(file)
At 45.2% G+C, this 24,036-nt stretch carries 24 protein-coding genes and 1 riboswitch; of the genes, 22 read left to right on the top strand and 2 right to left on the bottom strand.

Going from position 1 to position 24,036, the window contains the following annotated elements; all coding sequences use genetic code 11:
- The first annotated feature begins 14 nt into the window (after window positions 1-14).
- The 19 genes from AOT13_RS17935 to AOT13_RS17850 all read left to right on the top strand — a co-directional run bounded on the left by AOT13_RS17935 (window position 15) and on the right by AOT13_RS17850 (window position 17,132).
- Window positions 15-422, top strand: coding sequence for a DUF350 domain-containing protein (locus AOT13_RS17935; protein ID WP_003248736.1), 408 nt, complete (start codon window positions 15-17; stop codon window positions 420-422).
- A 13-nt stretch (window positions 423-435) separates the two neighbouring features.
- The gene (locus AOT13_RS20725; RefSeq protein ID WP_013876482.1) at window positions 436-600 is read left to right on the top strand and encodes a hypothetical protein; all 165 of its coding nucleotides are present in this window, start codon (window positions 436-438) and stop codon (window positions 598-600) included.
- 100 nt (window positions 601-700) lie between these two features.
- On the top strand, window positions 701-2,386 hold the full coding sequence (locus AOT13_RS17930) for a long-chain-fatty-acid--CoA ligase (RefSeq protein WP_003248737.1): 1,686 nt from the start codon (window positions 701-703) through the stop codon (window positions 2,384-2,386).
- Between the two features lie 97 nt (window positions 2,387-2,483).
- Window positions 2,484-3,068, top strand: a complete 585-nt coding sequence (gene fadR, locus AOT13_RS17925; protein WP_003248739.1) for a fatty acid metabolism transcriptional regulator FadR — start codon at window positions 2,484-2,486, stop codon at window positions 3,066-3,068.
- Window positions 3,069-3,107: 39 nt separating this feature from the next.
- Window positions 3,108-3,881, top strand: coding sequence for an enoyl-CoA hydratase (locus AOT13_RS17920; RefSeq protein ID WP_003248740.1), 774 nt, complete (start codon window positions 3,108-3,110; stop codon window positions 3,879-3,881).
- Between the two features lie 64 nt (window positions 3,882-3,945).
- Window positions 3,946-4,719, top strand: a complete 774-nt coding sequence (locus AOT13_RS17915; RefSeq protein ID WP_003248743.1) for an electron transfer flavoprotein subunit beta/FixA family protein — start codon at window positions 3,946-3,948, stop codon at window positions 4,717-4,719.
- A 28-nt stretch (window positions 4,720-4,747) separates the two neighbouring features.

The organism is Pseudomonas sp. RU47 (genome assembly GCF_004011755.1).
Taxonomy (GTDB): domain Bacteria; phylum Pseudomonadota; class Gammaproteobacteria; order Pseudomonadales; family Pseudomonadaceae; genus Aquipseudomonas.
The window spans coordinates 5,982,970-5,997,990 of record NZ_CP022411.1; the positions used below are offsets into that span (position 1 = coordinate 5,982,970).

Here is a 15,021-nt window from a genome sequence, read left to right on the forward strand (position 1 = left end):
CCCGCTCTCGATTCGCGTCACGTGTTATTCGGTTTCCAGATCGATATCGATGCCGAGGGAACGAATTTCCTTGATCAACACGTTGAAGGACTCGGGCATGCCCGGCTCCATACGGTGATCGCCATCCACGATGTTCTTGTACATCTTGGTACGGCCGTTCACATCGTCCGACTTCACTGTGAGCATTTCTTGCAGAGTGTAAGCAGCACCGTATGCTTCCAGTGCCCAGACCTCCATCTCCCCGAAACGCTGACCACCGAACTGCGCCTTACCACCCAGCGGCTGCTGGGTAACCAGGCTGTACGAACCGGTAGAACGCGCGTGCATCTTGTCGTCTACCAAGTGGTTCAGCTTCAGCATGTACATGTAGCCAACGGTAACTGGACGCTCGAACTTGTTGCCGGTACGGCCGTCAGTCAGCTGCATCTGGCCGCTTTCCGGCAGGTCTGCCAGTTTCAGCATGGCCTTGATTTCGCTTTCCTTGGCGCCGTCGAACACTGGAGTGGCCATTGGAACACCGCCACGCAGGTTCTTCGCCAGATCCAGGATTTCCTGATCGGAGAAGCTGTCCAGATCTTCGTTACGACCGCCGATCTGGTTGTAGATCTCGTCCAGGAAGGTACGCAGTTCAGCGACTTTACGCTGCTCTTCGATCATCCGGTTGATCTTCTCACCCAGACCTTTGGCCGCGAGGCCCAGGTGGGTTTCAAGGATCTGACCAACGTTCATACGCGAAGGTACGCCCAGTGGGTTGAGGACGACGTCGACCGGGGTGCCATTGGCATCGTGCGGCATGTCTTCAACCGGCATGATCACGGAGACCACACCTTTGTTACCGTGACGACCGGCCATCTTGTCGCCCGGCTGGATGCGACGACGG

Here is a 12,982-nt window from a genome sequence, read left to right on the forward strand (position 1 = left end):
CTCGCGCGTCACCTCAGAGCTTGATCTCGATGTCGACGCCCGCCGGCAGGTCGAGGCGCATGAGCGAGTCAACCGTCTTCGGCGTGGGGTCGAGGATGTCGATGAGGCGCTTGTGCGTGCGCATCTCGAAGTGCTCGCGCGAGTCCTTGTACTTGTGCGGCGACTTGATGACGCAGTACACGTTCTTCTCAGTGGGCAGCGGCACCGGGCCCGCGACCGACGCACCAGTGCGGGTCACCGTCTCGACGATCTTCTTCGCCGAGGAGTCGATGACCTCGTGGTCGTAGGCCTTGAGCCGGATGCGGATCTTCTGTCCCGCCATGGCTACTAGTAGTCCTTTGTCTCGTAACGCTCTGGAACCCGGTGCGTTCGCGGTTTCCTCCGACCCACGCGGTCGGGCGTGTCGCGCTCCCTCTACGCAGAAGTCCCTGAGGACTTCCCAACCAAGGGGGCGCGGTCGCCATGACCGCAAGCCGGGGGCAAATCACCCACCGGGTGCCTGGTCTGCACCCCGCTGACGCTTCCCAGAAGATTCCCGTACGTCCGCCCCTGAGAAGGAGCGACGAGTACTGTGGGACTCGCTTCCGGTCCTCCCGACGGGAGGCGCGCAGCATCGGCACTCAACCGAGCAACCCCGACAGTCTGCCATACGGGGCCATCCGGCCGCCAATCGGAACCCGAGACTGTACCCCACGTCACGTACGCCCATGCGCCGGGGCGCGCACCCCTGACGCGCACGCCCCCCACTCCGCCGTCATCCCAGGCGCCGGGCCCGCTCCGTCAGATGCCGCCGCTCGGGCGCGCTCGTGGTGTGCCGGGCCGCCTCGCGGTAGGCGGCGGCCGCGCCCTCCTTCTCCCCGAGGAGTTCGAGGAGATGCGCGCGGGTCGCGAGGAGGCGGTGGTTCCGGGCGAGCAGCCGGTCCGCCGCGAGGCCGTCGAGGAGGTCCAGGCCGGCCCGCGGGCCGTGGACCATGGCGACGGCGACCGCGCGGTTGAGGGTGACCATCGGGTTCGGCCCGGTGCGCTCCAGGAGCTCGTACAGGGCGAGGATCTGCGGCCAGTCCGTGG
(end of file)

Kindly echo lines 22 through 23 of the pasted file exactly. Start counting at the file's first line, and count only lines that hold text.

Here is a 12,982-nt window from a genome sequence, read left to right on the forward strand (position 1 = left end):
CTCGCGCGTCACCTCAGAGCTTGATCTCGATGTCGACGCCCGCCGGCAGGTCGAGGCGCATGAGCGAGTCAACCGTCTTCGGCGTGGGGTCGAGGATGTCGATGAGGCGCTTGTGCGTGCGCATCTCGAAGTGCTCGCGCGAGTCCTTGTACTTGTGCGGCGACTTGATGACGCAGTACACGTTCTTCTCAGTGGGCAGCGGCACCGGGCCCGCGACCGACGCACCAGTGCGGGTCACCGTCTCGACGATCTTCTTCGCCGAGGAGTCGATGACCTCGTGGTCGTAGGCCTTGAGCCGGATGCGGATCTTCTGTCCCGCCATGGCTACTAGTAGTCCTTTGTCTCGTAACGCTCTGGAACCCGGTGCGTTCGCGGTTTCCTCCGACCCACGCGGTCGGGCGTGTCGCGCTCCCTCTACGCAGAAGTCCCTGAGGACTTCCCAACCAAGGGGGCGCGGTCGCCATGACCGCAAGCCGGGGGCAAATCACCCACCGGGTGCCTGGTCTGCACCCCGCTGACGCTTCCCAGAAGATTCCCGTACGTCCGCCCCTGAGAAGGAGCGACGAGTACTGTGGGACTCGCTTCCGGTCCTCCCGACGGGAGGCGCGCAGCATCGGCACTCAACCGAGCAACCCCGACAGTCTGCCATACGGGGCCATCCGGCCGCCAATCGGAACCCGAGACTGTACCCCACGTCACGTACGCCCATGCGCCGGGGCGCGCACCCCTGACGCGCACGCCCCCCACTCCGCCGTCATCCCAGGCGCCGGGCCCGCTCCGTCAGATGCCGCCGCTCGGGCGCGCTCGTGGTGTGCCGGGCCGCCTCGCGGTAGGCGGCGGCCGCGCCCTCCTTCTCCCCGAGGAGTTCGAGGAGATGCGCGCGGGTCGCGAGGAGGCGGTGGTTCCGGGCGAGCAGCCGGTCCGCCGCGAGGCCGTCGAGGAGGTCCAGGCCGGCCCGCGGGCCGTGGACCATGGCGACGGCGACCGCGCGGTTGAGGGTGACCATCGGGTTCGGCCCGGTGCGCTCCAGGAGCTCGTACAGGGCGAGGATCTGCGGCCAGTCCGTGG